Home > Journals > The Journal of Cardiovascular Surgery > Past Issues > The Journal of Cardiovascular Surgery 2009 June;50(3) > Journal of Cardiovascular Surgery 2009 June;50(3):357-63



To subscribe PROMO
Submit an article
Recommend to your librarian





Journal of Cardiovascular Surgery 2009 June;50(3):357-63


language: English

Carotid highly-calcified de novo stenosis and cutting-balloon angioplasty: a tool to prevent haemodynamic depression?

Setacci F. 1, Sirignano P. 1, de Donato G. 1, Chisci E. 1, Galzerano G. 1, Iacoponi F. 2, Setacci C. 1

1 Department of Surgery Vascular and Endovascular Surgery Unit University of Siena, Siena, Italy 2 Department Physiopathology, Experimental Medicine and Public Health University of Siena, Siena, Italy


Aim. Severe highly-calcified de-novo lesions of carotid arteries are important predictors of haemodynamic depression (HD) after carotid artery stenting (CAS). Cutting-balloon angioplasty (CBA) using low-inflation pressures has been described as an effective method to achieve important luminal gain and avoid HD.
Methods. from January 2005 to December 2007 102 consecutive patients (mean age 76.36±7.54 years) with severe highly-calcified de novo lesions of carotid artery undergoing CAS were prospectively observed and randomized in two groups: group 1 (N=50) underwent standard CAS, group 2 (N=52) underwent CAS with CBA. Patients with prior ipsilateral carotid endarterectomy (CEA), betablockers therapy or arrhytmias were excluded. HD was defined as periprocedural hypotension (systolic blood pressure <90 mmHg) or bradycardia (heart rate <60 beats/min). CBA angioplasty was carried out using CB coronary device, 0.014 inch compatible, from 3 to 4 mm or CB peripheral device, 0.018 inch compatible, from 5 to 6 mm in diameter, inflated at a mean-maximum value of 8.6 atmospheres; the average number of cuts per lesion was 2.7.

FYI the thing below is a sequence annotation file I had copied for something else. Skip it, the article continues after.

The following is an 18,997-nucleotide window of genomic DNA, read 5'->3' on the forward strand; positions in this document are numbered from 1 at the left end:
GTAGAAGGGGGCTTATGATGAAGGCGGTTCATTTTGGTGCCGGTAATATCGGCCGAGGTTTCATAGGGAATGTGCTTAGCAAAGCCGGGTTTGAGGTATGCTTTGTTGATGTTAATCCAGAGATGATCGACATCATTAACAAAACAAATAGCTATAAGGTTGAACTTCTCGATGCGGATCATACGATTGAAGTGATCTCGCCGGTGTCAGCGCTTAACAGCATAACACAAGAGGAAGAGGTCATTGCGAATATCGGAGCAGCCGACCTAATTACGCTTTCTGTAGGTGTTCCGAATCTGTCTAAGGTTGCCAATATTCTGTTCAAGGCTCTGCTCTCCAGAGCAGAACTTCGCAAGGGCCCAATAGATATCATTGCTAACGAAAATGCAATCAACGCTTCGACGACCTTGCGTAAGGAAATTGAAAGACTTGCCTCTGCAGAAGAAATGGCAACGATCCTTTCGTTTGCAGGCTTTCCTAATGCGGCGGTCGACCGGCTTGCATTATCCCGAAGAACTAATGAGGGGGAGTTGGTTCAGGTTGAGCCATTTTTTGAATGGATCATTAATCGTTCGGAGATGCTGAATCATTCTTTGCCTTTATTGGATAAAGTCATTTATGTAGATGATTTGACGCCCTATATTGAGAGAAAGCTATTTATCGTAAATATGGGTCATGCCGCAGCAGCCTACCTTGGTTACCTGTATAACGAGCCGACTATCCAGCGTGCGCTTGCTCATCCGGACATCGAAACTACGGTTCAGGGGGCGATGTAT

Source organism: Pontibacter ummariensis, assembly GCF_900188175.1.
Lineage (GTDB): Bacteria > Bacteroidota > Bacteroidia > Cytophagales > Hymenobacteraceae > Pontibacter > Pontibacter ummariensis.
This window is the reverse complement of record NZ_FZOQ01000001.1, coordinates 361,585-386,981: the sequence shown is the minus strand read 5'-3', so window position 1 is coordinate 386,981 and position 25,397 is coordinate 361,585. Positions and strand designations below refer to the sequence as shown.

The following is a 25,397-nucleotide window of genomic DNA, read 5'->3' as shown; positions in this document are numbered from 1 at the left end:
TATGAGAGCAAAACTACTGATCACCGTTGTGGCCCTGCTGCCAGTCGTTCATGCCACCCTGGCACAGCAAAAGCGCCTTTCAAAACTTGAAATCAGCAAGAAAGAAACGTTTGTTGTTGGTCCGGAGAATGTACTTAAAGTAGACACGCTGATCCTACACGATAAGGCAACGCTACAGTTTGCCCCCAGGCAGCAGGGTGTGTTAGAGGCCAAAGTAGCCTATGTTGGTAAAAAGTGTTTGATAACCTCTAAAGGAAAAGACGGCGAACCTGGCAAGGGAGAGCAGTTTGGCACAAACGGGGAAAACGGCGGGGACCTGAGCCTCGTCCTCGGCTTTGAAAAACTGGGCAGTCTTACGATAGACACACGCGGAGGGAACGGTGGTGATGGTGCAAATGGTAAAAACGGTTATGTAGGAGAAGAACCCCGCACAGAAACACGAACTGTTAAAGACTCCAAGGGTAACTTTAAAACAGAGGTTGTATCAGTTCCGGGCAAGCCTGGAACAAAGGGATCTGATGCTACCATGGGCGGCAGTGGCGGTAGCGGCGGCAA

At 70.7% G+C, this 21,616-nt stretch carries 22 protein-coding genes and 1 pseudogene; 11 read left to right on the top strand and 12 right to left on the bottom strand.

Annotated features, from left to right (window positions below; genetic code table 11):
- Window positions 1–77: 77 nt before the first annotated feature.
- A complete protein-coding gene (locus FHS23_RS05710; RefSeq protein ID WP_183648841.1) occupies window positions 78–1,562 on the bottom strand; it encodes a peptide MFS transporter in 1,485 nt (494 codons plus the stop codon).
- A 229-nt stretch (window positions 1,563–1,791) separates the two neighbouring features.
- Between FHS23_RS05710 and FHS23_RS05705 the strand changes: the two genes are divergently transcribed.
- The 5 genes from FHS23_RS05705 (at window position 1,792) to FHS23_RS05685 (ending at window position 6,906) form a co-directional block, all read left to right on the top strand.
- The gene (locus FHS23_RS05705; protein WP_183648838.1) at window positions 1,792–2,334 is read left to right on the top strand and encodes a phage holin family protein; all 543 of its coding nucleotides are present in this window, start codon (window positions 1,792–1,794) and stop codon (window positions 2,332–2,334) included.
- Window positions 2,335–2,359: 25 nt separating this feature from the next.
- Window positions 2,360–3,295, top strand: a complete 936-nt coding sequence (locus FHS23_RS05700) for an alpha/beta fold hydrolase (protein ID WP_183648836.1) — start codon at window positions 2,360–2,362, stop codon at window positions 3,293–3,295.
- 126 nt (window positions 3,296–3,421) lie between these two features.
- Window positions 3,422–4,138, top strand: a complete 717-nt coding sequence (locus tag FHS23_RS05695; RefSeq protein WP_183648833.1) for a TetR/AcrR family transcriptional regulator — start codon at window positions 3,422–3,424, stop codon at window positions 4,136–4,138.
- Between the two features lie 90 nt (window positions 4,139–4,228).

Results. Demographic and clinical characteristic of both groups at the basal conditions were comparable. HD occurred in 18/50 (36%) procedures in group 1, and in 3/52 (5.76%) in group 2. The difference between the two groups concerning HD incidence was statistically significant (P<0.001). There was a strong (P<0.001) association between HD and CBA and the OR=0.109 (95%CI 0.019-0.425) confirmed the protective role of CBA. No major intraprocedural complications were observed in this series. Postprocedural Doppler ultrasound scan showed one case (2%) of in-stent restenosis in group 1 representing early failure due to recoil, and only 1 (1.92%) neurological adverse event (transient ischemic attack, TIA) in group 2.
Conclusion. HD is a common occurrence after CAS, especially in patients with both long and calcified plaque. Only a tailored procedure with a correct remodelling of the plaque allows to avoid both HD and elastic recoil of the target lesion.

top of page